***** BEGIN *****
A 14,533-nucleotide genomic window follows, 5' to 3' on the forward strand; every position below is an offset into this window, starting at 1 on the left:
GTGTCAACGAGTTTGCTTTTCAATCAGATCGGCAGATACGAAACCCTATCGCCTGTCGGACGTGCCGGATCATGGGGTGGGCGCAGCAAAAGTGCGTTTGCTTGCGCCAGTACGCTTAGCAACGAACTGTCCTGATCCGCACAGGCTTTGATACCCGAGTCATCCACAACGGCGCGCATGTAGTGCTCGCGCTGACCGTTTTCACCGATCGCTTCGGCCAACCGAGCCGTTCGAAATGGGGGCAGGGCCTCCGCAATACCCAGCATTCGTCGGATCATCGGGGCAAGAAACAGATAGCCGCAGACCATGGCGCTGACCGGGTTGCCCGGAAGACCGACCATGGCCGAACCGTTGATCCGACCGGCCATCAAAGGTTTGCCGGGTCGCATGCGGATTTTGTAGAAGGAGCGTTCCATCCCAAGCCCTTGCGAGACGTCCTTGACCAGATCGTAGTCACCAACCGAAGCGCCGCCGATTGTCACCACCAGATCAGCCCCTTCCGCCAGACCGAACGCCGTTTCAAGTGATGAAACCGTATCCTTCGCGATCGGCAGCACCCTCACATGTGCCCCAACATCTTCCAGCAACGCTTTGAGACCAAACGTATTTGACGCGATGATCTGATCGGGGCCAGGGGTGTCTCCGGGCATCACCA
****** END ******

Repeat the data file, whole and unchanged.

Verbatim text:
A 14,533-nucleotide genomic window follows, 5' to 3' on the forward strand; every position below is an offset into this window, starting at 1 on the left:
GTGTCAACGAGTTTGCTTTTCAATCAGATCGGCAGATACGAAACCCTATCGCCTGTCGGACGTGCCGGATCATGGGGTGGGCGCAGCAAAAGTGCGTTTGCTTGCGCCAGTACGCTTAGCAACGAACTGTCCTGATCCGCACAGGCTTTGATACCCGAGTCATCCACAACGGCGCGCATGTAGTGCTCGCGCTGACCGTTTTCACCGATCGCTTCGGCCAACCGAGCCGTTCGAAATGGGGGCAGGGCCTCCGCAATACCCAGCATTCGTCGGATCATCGGGGCAAGAAACAGATAGCCGCAGACCATGGCGCTGACCGGGTTGCCCGGAAGACCGACCATGGCCGAACCGTTGATCCGACCGGCCATCAAAGGTTTGCCGGGTCGCATGCGGATTTTGTAGAAGGAGCGTTCCATCCCAAGCCCTTGCGAGACGTCCTTGACCAGATCGTAGTCACCAACCGAAGCGCCGCCGATTGTCACCACCAGATCAGCCCCTTCCGCCAGACCGAACGCCGTTTCAAGTGATGAAACCGTATCCTTCGCGATCGGCAGCACCCTCACATGTGCCCCAACATCTTCCAGCAACGCTTTGAGACCAAACGTATTTGACGCGATGATCTGATCGGGGCCAGGGGTGTCTCCGGGCATCACCA